I have faith with Rashid's runs so I did not have to worry a lot. As I had a short chat with Ija who was still catching her breath, I asked Andy to perform his warmup as he will be the next. And so after 00:16:56, Rashid is back. Great run from him! Andy took off, and I waited patiently for my turn. Did all my necessary warmups and stretches before joining in with some of the fourth runners like Anil, Hong, Raymond and Stanley. All 4 of them left before me but luckily Ben, Yee Hua and Chui Miew who had already completed their run earlier was there with me. We were anxiously waiting for Andy's return as we know he has a very funny finishing. We named it "Speedy Gonzalez"! He returned at a time of 00:18:41 and although the baton transition did not go very smoothly, luckily it did not drop.

Off goes Frank after receiving the baton from Andy...

And so, it was my turn to run. As mentioned earlier, it's a captain's run and so I dropped the hammer down and went for it. I knew the start was a mixture of up and downhills but I didn't care. I attacked each hill and quickly enough, I was on the flat already. I began to close in with one runner upon entering the lake area and soon managed to overtake him. As I made my way, I saw yet another runner. It was Chanthiran from team Slowmovers. I decided to take him on and when I saw him slowing down, I took the opportunity to overtake him with 1KM to go. As I did the overtaking, he cheered me on and so did I. With no runners visible ahead of me, I pushed myself all the way to the end clocking 00:14:44, totaling up to 01:11:17 for our team finishing the relay as team 22 out of 28. We did not get last after all! Overall, I'm satisfied with my performance but most importantly, I think the rest of my runners did just as great! Congratulations to them for a strong performance and I do hope they had just as much fun (and suffering) just like I did.

Runnerz in action (Clockwise from top left: Ija, Rashid, Frank and Andy)...

Team Runnerz Circle with their medals presented by Ronnie (in blue)...

As I was part of the volunteer committee and also a sponsor to this event, I had the honour of presenting the medals to some of the teams. But the moment that actually touched me was the presentation of a sponsor's trophy to me. It was my first trophy and I'm very grateful to Ronnie for presenting it to me. It was priceless. Thank you my friend. And also not forgeting William Lee from our group for his time as a volunteer too.

Frank receiving the sponsor's trophy from Ronnie...

Front of the finisher's medal...

Rear of the finisher's medal...

Sponsor's trophy...

The event came to a close at close to 10am with a group photo and everyone after a great morning workout, went home with a smile on their faces. Till PAR5 next year...

Group photo shows the large turnout...

Overall results (For full results, hit the link here)
Team Runnerz Circle (Team 22 out of 28)
X1) 00:20:56 > 00:20:56 - Ija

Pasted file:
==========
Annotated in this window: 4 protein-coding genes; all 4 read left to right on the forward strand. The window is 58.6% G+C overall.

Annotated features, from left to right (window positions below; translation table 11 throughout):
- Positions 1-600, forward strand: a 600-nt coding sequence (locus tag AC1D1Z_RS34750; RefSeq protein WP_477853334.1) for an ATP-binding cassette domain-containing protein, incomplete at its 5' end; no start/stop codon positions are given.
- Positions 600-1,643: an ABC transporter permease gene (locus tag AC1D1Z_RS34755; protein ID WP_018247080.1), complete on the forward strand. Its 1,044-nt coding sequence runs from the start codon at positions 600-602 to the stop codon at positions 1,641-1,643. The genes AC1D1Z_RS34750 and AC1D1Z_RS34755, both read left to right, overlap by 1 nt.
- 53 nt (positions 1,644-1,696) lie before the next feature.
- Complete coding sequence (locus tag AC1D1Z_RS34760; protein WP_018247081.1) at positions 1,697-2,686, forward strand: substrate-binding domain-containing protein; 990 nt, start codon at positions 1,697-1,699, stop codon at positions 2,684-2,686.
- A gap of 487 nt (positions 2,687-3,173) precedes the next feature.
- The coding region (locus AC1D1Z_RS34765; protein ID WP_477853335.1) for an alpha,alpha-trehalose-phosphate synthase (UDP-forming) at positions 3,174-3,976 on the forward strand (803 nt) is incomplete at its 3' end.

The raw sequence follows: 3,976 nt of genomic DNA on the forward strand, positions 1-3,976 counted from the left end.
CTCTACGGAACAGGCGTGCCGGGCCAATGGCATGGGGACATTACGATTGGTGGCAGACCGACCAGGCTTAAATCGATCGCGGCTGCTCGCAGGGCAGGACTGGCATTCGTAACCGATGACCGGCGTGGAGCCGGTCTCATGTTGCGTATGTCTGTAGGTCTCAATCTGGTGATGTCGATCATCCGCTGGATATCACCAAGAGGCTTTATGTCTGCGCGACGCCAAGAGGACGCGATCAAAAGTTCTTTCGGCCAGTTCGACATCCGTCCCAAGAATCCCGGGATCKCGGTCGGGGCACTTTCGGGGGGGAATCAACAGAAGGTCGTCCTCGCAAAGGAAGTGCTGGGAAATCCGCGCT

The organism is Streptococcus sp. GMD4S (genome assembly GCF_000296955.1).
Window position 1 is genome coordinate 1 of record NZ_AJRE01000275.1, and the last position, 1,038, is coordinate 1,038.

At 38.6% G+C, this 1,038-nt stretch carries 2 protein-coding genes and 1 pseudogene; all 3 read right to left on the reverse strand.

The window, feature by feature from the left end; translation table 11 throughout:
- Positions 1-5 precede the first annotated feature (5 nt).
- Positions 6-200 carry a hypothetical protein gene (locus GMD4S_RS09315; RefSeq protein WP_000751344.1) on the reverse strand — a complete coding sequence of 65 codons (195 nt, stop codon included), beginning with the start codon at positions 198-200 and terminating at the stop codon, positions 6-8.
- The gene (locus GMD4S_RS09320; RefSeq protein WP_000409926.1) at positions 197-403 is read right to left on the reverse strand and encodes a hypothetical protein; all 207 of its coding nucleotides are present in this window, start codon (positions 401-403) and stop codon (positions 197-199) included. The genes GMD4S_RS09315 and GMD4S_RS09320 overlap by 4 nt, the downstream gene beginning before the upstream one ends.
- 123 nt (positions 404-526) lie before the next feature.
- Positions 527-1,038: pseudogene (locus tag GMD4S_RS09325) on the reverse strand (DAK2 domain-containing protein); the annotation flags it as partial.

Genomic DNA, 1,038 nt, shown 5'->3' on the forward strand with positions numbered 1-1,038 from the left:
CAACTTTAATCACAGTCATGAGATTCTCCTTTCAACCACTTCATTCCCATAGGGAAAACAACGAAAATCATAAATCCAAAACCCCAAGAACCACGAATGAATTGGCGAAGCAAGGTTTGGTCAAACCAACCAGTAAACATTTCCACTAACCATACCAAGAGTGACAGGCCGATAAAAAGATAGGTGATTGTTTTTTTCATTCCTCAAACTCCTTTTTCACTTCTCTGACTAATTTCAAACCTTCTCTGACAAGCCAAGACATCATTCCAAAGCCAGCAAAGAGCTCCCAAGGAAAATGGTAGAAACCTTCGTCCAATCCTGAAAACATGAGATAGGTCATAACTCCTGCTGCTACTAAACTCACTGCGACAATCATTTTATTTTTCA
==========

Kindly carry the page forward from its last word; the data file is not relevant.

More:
X2) 00:16:56 > 00:37:52 - Rashid
X3) 00:18:41 > 00:56:33 - Andy
X4) 00:14:44 > 01:11:17 - Frank

We did it! (Volunteers and sponsors of PAR4)...

Friday, June 06, 2008

Day 30: adidas Response Control 7 Review...

By Frank

It’s been 30 days since I first received the adidas Response Control 7 and yes, it’s time for a full review! Since the first day I’ve got it till now, the shoe has seen much action. From my tempo runs to races ranging from 5KM till 15KM, the shoe has proven its worth.

The adidas Response Control 7...

The adidas Response Control 7 is an entry level motion control training shoe. No fancy or high-tech technology built into it but yet it got straight to the point, to protect the feet as we run. The built of the shoe was good as it didn’t feel like slipping into a cheap shoe. The shoe was handsomely designed too and mine came in white with shades of red and metallic silver.

Upon receiving the shoe, my first impression was that this shoe is roomy! The roomy toebox was good enough for me to allow my toes to move around just right. Therefore, no overlapping of toes which may lead to blisters. The shoe is also built on a width of 2E which suits people with wide feet. But not only that, the wider width meant a larger midsole which provided added support which worked together with a small plastic plate under the heel area. It provided me with a much needed stability support by slowing down my pronation rate working together with the pro-moderator technology embedded on it. I’m a mild pronator by the way. And although the FORMOTION is of a very basic design without the inner mechanism, it works just fine assisting on the heel strike. It seems everything was built with a link to each other. Neat! And although geoFiT was omitted, I felt the collar to be pretty comfortable. The padding wasn’t too thick or thin and it hug my ankle at just the way I like it to be.

Key notes:
2E width.
Roomy toebox.
Anti slip laces.
Good pronation control.

FORMOTION logo marks the presence of the technology...
Even without geoFiT, the collar was comfortable...